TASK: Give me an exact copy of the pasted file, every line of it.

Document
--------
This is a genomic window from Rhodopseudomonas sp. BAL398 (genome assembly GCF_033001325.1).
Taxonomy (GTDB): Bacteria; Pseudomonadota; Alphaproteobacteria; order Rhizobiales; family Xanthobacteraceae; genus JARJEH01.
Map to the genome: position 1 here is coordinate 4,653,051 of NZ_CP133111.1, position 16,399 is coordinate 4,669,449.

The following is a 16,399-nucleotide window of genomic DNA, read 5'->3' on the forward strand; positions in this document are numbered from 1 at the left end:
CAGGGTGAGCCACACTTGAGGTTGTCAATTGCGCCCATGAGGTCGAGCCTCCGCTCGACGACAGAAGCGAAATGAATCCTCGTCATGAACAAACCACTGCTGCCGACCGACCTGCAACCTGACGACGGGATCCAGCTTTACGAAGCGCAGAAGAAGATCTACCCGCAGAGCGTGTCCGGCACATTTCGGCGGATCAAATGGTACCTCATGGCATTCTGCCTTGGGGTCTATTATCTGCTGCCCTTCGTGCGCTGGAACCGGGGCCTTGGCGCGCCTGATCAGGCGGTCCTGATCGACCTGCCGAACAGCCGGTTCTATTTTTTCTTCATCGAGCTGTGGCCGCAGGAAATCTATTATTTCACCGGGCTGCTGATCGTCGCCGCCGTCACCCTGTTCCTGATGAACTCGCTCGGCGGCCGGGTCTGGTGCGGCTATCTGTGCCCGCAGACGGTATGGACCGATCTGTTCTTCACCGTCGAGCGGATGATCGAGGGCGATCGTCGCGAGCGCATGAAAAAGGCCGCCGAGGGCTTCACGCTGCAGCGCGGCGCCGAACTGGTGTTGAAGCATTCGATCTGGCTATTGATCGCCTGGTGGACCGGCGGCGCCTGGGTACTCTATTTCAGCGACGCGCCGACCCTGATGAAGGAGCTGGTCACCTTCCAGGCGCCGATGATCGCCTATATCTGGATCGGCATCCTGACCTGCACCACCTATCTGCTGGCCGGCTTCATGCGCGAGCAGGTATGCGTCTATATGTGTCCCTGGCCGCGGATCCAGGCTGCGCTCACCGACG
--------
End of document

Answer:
This is a genomic window from Rhodopseudomonas sp. BAL398 (genome assembly GCF_033001325.1).
Taxonomy (GTDB): Bacteria; Pseudomonadota; Alphaproteobacteria; order Rhizobiales; family Xanthobacteraceae; genus JARJEH01.
Map to the genome: position 1 here is coordinate 4,653,051 of NZ_CP133111.1, position 16,399 is coordinate 4,669,449.

The following is a 16,399-nucleotide window of genomic DNA, read 5'->3' on the forward strand; positions in this document are numbered from 1 at the left end:
CAGGGTGAGCCACACTTGAGGTTGTCAATTGCGCCCATGAGGTCGAGCCTCCGCTCGACGACAGAAGCGAAATGAATCCTCGTCATGAACAAACCACTGCTGCCGACCGACCTGCAACCTGACGACGGGATCCAGCTTTACGAAGCGCAGAAGAAGATCTACCCGCAGAGCGTGTCCGGCACATTTCGGCGGATCAAATGGTACCTCATGGCATTCTGCCTTGGGGTCTATTATCTGCTGCCCTTCGTGCGCTGGAACCGGGGCCTTGGCGCGCCTGATCAGGCGGTCCTGATCGACCTGCCGAACAGCCGGTTCTATTTTTTCTTCATCGAGCTGTGGCCGCAGGAAATCTATTATTTCACCGGGCTGCTGATCGTCGCCGCCGTCACCCTGTTCCTGATGAACTCGCTCGGCGGCCGGGTCTGGTGCGGCTATCTGTGCCCGCAGACGGTATGGACCGATCTGTTCTTCACCGTCGAGCGGATGATCGAGGGCGATCGTCGCGAGCGCATGAAAAAGGCCGCCGAGGGCTTCACGCTGCAGCGCGGCGCCGAACTGGTGTTGAAGCATTCGATCTGGCTATTGATCGCCTGGTGGACCGGCGGCGCCTGGGTACTCTATTTCAGCGACGCGCCGACCCTGATGAAGGAGCTGGTCACCTTCCAGGCGCCGATGATCGCCTATATCTGGATCGGCATCCTGACCTGCACCACCTATCTGCTGGCCGGCTTCATGCGCGAGCAGGTATGCGTCTATATGTGTCCCTGGCCGCGGATCCAGGCTGCGCTCACCGACG